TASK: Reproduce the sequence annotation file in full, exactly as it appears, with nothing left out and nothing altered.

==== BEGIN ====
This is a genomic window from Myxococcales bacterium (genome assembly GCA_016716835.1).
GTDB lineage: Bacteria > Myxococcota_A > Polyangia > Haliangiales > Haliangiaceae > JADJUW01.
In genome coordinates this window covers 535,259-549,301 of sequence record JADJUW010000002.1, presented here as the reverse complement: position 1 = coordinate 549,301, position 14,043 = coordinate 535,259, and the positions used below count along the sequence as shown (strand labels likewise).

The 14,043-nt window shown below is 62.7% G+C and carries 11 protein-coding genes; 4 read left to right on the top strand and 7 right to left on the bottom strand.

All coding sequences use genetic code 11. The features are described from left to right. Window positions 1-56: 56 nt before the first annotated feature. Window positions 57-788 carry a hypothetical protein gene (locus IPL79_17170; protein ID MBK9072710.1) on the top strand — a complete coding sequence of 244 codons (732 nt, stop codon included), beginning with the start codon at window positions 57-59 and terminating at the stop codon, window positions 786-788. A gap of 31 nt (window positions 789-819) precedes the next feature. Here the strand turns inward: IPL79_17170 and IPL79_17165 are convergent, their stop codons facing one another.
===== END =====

This is a genomic window from Myxococcales bacterium (genome assembly GCA_016716835.1).
GTDB lineage: Bacteria > Myxococcota_A > Polyangia > Haliangiales > Haliangiaceae > JADJUW01.
In genome coordinates this window covers 535,259-549,301 of sequence record JADJUW010000002.1, presented here as the reverse complement: position 1 = coordinate 549,301, position 14,043 = coordinate 535,259, and the positions used below count along the sequence as shown (strand labels likewise).

The 14,043-nt window shown below is 62.7% G+C and carries 11 protein-coding genes; 4 read left to right on the top strand and 7 right to left on the bottom strand.

All coding sequences use genetic code 11. The features are described from left to right. Window positions 1-56: 56 nt before the first annotated feature. Window positions 57-788 carry a hypothetical protein gene (locus IPL79_17170; protein ID MBK9072710.1) on the top strand — a complete coding sequence of 244 codons (732 nt, stop codon included), beginning with the start codon at window positions 57-59 and terminating at the stop codon, window positions 786-788. A gap of 31 nt (window positions 789-819) precedes the next feature. Here the strand turns inward: IPL79_17170 and IPL79_17165 are convergent, their stop codons facing one another.